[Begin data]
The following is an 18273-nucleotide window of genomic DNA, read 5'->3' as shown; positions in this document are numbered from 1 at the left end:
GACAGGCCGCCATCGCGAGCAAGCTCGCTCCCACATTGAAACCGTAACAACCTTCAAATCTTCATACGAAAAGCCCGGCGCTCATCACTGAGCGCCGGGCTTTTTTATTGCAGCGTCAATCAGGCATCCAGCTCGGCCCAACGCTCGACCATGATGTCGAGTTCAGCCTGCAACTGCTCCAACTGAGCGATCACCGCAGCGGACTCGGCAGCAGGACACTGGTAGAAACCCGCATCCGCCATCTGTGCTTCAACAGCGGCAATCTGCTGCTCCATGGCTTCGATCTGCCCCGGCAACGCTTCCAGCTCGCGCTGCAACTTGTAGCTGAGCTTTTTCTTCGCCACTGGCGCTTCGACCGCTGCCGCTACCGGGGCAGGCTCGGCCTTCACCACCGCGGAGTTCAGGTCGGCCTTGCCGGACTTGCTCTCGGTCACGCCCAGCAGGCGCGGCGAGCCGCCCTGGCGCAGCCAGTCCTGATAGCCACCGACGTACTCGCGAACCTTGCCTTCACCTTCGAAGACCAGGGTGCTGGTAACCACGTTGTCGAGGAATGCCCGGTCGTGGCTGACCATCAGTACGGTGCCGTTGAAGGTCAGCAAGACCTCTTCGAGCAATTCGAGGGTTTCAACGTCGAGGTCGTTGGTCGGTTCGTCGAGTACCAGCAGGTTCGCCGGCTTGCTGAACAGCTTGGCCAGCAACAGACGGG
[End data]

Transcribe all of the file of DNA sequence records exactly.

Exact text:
The following is an 18273-nucleotide window of genomic DNA, read 5'->3' as shown; positions in this document are numbered from 1 at the left end:
GACAGGCCGCCATCGCGAGCAAGCTCGCTCCCACATTGAAACCGTAACAACCTTCAAATCTTCATACGAAAAGCCCGGCGCTCATCACTGAGCGCCGGGCTTTTTTATTGCAGCGTCAATCAGGCATCCAGCTCGGCCCAACGCTCGACCATGATGTCGAGTTCAGCCTGCAACTGCTCCAACTGAGCGATCACCGCAGCGGACTCGGCAGCAGGACACTGGTAGAAACCCGCATCCGCCATCTGTGCTTCAACAGCGGCAATCTGCTGCTCCATGGCTTCGATCTGCCCCGGCAACGCTTCCAGCTCGCGCTGCAACTTGTAGCTGAGCTTTTTCTTCGCCACTGGCGCTTCGACCGCTGCCGCTACCGGGGCAGGCTCGGCCTTCACCACCGCGGAGTTCAGGTCGGCCTTGCCGGACTTGCTCTCGGTCACGCCCAGCAGGCGCGGCGAGCCGCCCTGGCGCAGCCAGTCCTGATAGCCACCGACGTACTCGCGAACCTTGCCTTCACCTTCGAAGACCAGGGTGCTGGTAACCACGTTGTCGAGGAATGCCCGGTCGTGGCTGACCATCAGTACGGTGCCGTTGAAGGTCAGCAAGACCTCTTCGAGCAATTCGAGGGTTTCAACGTCGAGGTCGTTGGTCGGTTCGTCGAGTACCAGCAGGTTCGCCGGCTTGCTGAACAGCTTGGCCAGCAACAGACGGG